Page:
One of my favorite old hymns is the ancient Irish tune, “Be Thou My Vision.” I have heard it jokingly referred to as “the optometrist’s hymn.” But there’s a lot more to unpack in the title than just a plug for good eye care.
God’s word is full of references to sight, seeing, blindness, light, lamps, darkness, night, day, visions and dreams, foresight and prophecy, images and reflections, and much more. God is both the source of our sight, and of our insight. God sheds light on our deepest secrets of the past, and provides a lamp allowing us to see the obstacles ahead more clearly. Jesus came to be the Light of the World, and bring sight to the blind, both physically blind and spiritually blind.
Many times, we pray for answers– we want a quick solution to our circumstances, or a definitive direction for our next step. But God sometimes wants to show us a bigger picture. Sometimes, he wants to show us more intricate details. Instead of asking for what we want God to give us, we need to ask for God to give us the vision HE has for our future. He may not reveal every detail– or he may only reveal the next detailed step. But God’s vision is clearer and bigger, and more glorious than we will ever know if we aren’t willing to look with His eyes to see.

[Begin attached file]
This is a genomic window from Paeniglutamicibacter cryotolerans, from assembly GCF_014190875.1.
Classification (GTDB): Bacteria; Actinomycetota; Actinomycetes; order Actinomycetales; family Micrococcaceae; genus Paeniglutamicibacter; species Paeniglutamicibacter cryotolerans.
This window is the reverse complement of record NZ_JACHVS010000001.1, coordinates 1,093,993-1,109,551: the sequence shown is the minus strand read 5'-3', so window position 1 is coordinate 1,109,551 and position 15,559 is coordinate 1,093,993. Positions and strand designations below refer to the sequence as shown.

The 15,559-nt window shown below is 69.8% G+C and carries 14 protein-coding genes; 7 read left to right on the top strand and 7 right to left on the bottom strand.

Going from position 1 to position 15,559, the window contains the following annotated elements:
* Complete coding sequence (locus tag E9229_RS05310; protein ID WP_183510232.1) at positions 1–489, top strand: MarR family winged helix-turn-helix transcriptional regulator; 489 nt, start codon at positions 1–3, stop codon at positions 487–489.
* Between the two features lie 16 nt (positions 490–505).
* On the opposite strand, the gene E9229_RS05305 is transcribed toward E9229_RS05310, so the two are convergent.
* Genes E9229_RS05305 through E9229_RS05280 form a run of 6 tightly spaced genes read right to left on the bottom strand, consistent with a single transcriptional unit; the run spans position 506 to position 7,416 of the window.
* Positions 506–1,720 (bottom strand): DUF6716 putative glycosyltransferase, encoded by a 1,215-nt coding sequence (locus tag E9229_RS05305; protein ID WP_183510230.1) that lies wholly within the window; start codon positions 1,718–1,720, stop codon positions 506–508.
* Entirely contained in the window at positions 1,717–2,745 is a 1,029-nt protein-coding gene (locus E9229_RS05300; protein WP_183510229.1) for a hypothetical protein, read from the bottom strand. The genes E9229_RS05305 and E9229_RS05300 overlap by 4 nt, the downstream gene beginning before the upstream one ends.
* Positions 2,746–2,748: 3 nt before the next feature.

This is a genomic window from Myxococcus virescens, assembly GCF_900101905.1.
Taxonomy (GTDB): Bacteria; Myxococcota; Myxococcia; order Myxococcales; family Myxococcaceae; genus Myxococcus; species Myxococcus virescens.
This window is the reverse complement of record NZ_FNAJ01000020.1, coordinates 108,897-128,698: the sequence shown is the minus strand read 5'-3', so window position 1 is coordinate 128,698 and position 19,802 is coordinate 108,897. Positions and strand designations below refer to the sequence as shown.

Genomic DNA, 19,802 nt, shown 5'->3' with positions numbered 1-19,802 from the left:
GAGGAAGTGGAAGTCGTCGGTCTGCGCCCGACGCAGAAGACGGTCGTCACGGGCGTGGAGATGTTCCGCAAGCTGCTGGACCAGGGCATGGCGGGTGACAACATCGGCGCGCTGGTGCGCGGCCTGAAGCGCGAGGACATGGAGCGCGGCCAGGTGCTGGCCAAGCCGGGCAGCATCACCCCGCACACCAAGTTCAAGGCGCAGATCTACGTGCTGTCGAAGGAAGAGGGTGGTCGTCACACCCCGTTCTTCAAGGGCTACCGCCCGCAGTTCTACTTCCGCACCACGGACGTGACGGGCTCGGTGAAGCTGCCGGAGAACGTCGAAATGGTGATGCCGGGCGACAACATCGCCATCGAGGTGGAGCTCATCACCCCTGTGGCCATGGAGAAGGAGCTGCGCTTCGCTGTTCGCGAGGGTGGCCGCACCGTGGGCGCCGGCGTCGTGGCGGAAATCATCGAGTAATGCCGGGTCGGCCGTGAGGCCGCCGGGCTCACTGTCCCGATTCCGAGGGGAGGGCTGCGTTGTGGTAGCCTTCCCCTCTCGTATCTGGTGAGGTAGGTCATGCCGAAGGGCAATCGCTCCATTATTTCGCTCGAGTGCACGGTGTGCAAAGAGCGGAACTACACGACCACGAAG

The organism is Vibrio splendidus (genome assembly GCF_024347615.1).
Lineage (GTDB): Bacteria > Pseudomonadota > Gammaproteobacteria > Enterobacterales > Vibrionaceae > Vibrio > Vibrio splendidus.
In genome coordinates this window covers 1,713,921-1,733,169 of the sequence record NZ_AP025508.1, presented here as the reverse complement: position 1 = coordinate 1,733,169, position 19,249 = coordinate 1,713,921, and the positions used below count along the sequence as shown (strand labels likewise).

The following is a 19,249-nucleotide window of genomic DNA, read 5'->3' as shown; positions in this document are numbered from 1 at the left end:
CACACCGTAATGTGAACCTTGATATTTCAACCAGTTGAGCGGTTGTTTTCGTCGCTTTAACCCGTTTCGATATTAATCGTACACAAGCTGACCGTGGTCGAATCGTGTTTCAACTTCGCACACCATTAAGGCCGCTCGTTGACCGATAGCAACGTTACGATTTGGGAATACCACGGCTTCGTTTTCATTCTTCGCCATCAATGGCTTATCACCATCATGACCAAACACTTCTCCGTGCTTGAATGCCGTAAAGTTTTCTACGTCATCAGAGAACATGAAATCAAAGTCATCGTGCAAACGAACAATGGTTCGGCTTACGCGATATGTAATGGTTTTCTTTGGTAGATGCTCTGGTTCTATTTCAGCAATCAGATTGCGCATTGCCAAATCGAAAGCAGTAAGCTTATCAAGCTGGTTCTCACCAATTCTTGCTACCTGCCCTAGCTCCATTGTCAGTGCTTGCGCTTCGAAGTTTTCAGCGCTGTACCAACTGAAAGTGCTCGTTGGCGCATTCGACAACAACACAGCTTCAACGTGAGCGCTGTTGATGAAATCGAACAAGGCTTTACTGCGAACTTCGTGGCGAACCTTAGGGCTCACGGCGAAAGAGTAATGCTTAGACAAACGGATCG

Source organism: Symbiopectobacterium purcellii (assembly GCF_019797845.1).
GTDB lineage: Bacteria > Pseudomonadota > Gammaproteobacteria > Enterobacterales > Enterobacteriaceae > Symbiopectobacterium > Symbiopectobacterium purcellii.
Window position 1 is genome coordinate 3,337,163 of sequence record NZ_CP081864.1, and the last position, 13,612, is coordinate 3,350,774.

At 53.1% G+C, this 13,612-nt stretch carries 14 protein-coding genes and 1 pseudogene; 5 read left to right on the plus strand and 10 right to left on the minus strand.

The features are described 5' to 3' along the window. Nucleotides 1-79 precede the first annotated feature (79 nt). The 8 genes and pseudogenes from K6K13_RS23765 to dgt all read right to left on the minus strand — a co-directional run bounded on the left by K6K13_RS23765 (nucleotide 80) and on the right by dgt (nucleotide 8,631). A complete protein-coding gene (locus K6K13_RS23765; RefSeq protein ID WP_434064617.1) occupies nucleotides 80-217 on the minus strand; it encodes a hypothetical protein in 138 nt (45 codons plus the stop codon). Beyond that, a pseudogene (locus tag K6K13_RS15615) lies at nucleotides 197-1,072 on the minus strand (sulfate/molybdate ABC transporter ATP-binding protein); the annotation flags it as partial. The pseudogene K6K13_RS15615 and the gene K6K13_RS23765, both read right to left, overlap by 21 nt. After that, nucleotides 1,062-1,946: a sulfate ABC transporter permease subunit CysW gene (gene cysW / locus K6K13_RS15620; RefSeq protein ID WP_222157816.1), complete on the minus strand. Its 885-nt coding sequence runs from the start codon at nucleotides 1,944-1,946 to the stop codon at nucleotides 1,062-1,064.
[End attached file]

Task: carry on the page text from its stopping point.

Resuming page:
We also need to ask God to BE our vision– that we would see him more clearly for Who He Is! Whatever is in our focus will appear bigger and clearer than things in the periphery. When we allow Him to be our vision, we start to see things from His perspective, which makes all the difference. What we see on our own is often an optical illusion– problems look bigger than they really are, hurts and grievances grow larger, and people become distorted by the lenses or mirrors we use to view them. And we lose sight of God’s glory, wisdom, majesty, power, and everlasting love. But God restores our focus and our perspective, so that we see problems in the light of His power to overcome; we see people who are made in His likeness and image– people who are loved by God, even if they are in rebellion against Him. We see the glory of God’s creation as it was meant to be, even as we see the wreckage of pollution, corruption, disease and disaster. We see God’s mercy as lives are transformed and families are mended and justice is finally achieved. And we see the rays of hope in God’s promises fulfilled and those yet to be fulfilled.